Ruth Davidson defends UK aid spending during visit to Afghanistan
Ruth Davidson has mounted a strong defence of international aid spending after a visit to Afghanistan.
The Scottish Tory leader said the UK was "changing lives, and the world, for the better" through the work of charities overseas.
Her comments came amid mounting controversy over the behaviour of Oxfam workers in Haiti after the earthquake in the country in 2010.
The Charity Commission has launched a formal inquiry into how the charity investigated allegations that some of its employees used prostitutes while they were supposed to be carrying out aid work.
The revelations have led to some politicians to call for Britain to water down its commitment to spend 0.7% of GDP on international aid every year.
But Ms Davidson, who spent four days in Afghanistan observing the work of the HALO Trust, a Scottish trust which specialises in mine-clearing in former warzones, dismissed those suggestions.
The Scottish Tory leader said: "HALO’s staff are committed to ensuring that every part of Afghanistan has a future and every person living here has a chance to go about their daily life without the threat of stepping on one of these killing machines.
"The UK government has recognised the importance of this work and how vital it is in helping some of the poorest and most unstable countries in the world to develop and become safer, more prosperous places. This means they can recover to the point where they no longer need help from the international community.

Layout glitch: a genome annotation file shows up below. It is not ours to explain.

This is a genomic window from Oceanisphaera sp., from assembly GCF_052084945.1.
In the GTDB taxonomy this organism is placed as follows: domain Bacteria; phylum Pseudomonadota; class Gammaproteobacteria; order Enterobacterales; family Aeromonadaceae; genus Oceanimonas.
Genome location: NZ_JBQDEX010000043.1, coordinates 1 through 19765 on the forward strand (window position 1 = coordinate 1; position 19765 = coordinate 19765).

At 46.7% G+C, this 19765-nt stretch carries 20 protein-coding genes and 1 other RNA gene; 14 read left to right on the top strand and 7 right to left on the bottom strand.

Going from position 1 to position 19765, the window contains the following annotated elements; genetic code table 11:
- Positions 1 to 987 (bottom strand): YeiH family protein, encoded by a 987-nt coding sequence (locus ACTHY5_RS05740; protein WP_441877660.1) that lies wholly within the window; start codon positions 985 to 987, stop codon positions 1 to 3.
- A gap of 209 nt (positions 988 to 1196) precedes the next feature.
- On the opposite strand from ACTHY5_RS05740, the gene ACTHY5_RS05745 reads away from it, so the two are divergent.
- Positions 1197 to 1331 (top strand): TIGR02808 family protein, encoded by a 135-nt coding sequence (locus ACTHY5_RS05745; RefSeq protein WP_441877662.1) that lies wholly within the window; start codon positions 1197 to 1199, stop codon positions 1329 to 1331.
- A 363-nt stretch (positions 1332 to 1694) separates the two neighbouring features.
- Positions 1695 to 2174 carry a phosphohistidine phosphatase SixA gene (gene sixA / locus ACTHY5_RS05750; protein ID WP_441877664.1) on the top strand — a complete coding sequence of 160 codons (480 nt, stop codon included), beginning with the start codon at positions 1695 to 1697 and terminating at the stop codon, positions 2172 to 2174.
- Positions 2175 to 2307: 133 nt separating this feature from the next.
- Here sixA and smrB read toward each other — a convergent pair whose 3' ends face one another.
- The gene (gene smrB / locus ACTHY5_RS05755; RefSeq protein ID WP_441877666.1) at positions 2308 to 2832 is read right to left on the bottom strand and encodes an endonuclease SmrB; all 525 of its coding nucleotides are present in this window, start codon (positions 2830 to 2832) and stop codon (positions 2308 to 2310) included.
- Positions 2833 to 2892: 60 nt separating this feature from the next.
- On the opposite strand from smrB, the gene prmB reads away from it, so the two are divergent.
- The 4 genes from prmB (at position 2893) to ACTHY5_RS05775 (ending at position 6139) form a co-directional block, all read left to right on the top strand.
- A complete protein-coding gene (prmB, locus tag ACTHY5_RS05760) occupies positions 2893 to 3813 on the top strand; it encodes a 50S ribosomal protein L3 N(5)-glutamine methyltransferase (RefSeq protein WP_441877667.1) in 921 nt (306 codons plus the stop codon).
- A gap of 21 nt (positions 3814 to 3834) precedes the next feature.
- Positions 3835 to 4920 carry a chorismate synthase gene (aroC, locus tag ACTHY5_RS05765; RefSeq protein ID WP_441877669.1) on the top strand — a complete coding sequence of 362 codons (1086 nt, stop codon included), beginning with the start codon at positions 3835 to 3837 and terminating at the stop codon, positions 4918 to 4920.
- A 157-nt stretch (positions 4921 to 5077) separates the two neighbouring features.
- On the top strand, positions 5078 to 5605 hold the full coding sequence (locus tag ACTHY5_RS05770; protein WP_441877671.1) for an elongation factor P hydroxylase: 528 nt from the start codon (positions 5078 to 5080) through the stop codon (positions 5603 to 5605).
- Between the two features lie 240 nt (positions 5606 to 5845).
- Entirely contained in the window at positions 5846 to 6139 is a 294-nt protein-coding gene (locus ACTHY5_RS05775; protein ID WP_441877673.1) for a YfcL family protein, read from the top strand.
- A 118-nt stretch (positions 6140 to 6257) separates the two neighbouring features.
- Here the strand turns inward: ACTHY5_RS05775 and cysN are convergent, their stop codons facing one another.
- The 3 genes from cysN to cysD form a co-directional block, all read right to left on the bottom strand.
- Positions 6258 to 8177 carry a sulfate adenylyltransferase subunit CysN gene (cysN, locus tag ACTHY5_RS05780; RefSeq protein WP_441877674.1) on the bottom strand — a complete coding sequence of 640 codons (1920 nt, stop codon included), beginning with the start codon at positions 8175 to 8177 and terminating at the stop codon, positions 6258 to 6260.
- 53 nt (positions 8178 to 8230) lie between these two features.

"With so much attention on the work of NGOs this week for all the wrong reasons, it has been a privilege to come to Afghanistan and see this life-changing work in one of the most difficult regions on earth.
"This is the real story of what aid money can achieve. It is changing lives, and the world, for the better."
While in the country, Ms Davidson was given training on how to find, excavate and remove land mines and exploded an anti-personnel mine during a training exercise.
Jamies Cowan of the HALO Trust said: "Not many politicians get to visit Afghanistan and it takes a certain sort to face its dangers only a few days after some major attacks. Ruth saw for herself the work of the 3,500 HALO staff who work across the country. She also witnessed the amazing contribution that UK DFID is making to clearing the country of landmines. DFID’s support is saving lives and creating livelihoods.”